It’s been a tough year for St. Louis Cardinals pitcher Adam Wainwright, the 37-year-old three-time All-Star who has not pitched since May 13 because of right elbow inflammation. However, he received good news this week, as it was announced that he’ll return to the starting rotation Monday against Pittsburgh.
He’s only made four starts in 2018, and sits at 1-3 with a 4.00 ERA. But Wainwright has earned another start by not allowing a run in 19 innings over six minor league rehabilitation appearances since Aug. 13.
The injury struggles may have dampened his summer, but Wainwright had yet another big summer off the field, as he continues to spread good throughout the world via Big League Impact, the nonprofit organization Wainwright and his brother, Trey, founded in 2013. BLI works directly with a “community of current and former Major League Baseball players to develop and produce unique, high-impact charitable initiatives that address the most pressing needs facing our world today.”
The organization hosted eight fantasy football draft events this summer, culminating with Wainwright and some Cardinals teammates hosting a draft in St. Louis last Friday. That event alone raised $120,000, according to BLI executive director Raymond St. Martin. Similar drafts with the Yankees, Mets, Giants, Diamondbacks and Twins raised another $390,000, and BLI’s fundraising thus far in 2018 now stands at $820,000.
— Big League Impact (@BigLeagueImpact) September 2, 2018
Wainwright, who had the help of his oldest daughter, Baylie, during his draft, said BLI has an opportunity this year to reach more people than ever. His organization is now the official charity partner of Yahoo Sports.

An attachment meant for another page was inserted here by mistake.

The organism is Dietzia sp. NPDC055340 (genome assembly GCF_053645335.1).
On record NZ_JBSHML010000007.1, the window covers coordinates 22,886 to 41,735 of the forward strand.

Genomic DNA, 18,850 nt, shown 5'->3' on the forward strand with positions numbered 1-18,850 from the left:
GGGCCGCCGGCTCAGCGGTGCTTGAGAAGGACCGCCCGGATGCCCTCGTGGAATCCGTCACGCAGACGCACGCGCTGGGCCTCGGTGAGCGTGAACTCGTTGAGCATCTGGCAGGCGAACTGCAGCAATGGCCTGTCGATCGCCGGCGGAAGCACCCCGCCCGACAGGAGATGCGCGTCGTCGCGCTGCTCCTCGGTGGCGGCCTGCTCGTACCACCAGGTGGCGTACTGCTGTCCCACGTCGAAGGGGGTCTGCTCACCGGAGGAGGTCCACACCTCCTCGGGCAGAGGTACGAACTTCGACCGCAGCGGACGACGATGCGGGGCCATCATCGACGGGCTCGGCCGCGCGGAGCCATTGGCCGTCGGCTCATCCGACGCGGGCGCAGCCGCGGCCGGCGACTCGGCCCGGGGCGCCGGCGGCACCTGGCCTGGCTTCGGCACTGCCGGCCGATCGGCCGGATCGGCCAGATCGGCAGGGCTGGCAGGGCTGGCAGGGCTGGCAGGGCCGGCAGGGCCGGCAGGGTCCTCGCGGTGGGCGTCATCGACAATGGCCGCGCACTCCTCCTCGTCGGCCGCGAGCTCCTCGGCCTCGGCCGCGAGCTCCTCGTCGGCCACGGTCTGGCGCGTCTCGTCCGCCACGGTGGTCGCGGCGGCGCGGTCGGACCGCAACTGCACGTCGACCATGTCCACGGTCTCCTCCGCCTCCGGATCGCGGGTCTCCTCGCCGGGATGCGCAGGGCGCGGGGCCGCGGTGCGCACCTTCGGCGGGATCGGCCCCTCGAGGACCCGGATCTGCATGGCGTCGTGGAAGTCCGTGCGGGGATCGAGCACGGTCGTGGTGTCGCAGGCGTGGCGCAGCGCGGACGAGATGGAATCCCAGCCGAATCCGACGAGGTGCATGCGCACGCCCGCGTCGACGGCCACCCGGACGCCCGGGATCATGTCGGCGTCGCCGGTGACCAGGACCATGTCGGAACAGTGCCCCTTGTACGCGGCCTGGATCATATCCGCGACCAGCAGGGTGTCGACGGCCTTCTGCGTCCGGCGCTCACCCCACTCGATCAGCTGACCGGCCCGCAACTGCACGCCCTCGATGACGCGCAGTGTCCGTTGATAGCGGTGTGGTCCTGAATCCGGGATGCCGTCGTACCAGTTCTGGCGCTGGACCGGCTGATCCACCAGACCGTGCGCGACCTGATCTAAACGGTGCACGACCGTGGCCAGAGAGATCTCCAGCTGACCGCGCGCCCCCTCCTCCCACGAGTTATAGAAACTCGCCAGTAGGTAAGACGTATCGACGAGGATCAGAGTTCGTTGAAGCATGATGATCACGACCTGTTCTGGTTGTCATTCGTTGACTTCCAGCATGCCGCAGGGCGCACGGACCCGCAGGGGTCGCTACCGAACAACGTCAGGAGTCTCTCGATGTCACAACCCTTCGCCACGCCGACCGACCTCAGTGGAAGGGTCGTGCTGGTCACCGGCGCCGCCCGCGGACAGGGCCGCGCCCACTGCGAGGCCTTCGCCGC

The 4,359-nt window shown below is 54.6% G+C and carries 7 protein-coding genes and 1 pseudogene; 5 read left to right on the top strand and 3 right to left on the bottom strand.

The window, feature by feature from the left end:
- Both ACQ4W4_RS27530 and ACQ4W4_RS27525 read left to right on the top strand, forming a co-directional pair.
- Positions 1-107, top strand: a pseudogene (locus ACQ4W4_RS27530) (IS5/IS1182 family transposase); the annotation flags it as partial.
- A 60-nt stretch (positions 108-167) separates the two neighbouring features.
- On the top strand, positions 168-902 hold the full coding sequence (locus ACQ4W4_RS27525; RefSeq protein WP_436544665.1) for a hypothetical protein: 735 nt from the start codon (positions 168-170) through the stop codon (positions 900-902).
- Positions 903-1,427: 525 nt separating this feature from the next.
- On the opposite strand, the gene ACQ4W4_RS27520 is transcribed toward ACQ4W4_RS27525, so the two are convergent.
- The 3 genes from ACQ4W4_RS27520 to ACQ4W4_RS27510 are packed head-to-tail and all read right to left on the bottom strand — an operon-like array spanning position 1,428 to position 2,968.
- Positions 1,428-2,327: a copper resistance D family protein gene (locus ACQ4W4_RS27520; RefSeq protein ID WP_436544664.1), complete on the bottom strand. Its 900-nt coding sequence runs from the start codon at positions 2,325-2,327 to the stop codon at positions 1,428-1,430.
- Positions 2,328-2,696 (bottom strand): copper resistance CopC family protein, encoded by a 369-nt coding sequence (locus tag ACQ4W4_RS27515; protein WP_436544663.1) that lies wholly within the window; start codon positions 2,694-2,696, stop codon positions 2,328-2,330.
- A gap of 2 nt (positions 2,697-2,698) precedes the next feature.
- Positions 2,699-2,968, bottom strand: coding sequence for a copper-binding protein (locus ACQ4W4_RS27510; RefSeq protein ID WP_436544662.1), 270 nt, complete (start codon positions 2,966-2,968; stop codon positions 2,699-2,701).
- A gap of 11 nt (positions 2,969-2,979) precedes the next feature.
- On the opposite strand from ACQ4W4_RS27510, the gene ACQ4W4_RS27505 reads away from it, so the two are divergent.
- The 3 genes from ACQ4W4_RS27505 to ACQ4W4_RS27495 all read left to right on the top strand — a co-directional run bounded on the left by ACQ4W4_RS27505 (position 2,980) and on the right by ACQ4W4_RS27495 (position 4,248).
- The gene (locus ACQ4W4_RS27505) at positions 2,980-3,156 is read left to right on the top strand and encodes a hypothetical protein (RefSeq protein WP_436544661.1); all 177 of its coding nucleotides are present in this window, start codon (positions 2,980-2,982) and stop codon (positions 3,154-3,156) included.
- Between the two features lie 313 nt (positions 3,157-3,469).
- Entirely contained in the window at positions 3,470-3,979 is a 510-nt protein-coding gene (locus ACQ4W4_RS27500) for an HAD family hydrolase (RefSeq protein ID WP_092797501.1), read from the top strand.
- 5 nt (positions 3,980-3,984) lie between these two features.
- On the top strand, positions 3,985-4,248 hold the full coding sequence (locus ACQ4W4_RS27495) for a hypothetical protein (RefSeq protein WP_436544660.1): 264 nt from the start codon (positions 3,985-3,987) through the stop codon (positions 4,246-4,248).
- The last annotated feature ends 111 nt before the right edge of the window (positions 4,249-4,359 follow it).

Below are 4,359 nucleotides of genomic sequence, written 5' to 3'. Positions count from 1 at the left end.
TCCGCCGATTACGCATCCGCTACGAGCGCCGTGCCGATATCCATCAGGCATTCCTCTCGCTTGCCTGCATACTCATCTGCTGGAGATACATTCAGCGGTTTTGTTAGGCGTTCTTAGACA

“[Big League Impact] is a brand that people know now, and getting to partner with Yahoo now puts us in front of thousands and thousands more people than we would have had a chance to reach before,” Wainwright told Sports Spectrum.
The money raised by BLI goes to cities and people — in the U.S. and abroad — needing basic essentials.
“It’s evolved into [serving] Honduras and Haiti and the Dominican Republic and countries all across Africa, and different states here. We’ve done some work up in Flint, Mich., we’ve done some work here in St. Louis, we’ve done some work in Georgia — we’ve done work all over,” Wainwright said. “But we’re doing basic essential needs: We’re doing food, water and shelter programs for people who don’t have the first-world things that we have here in the United States, the things that we take for granted. That’s what we like giving.”
BLI and its community of professional athletes, actors, musicians and other public figures have raised more than $2 million over the past five years for many charitable causes and foundations. In addition to the fantasy football leagues, it’s held karaoke sing-offs, March Madness competitions, e-sports competitions, and Turkey Bowl challenges.
Wainwright’s goal is to see a Big League Impact event in each of the 30 big league cities.
“It doesn’t have to be fantasy football, but it’s my goal to have an event of some sort in every big league city. If we could do 30 different events with the teams to get Big League Impact on the minds of all 30 [MLB] teams, that would make me very, very happy. And we’d make a lot of good with it,” Wainwright said.
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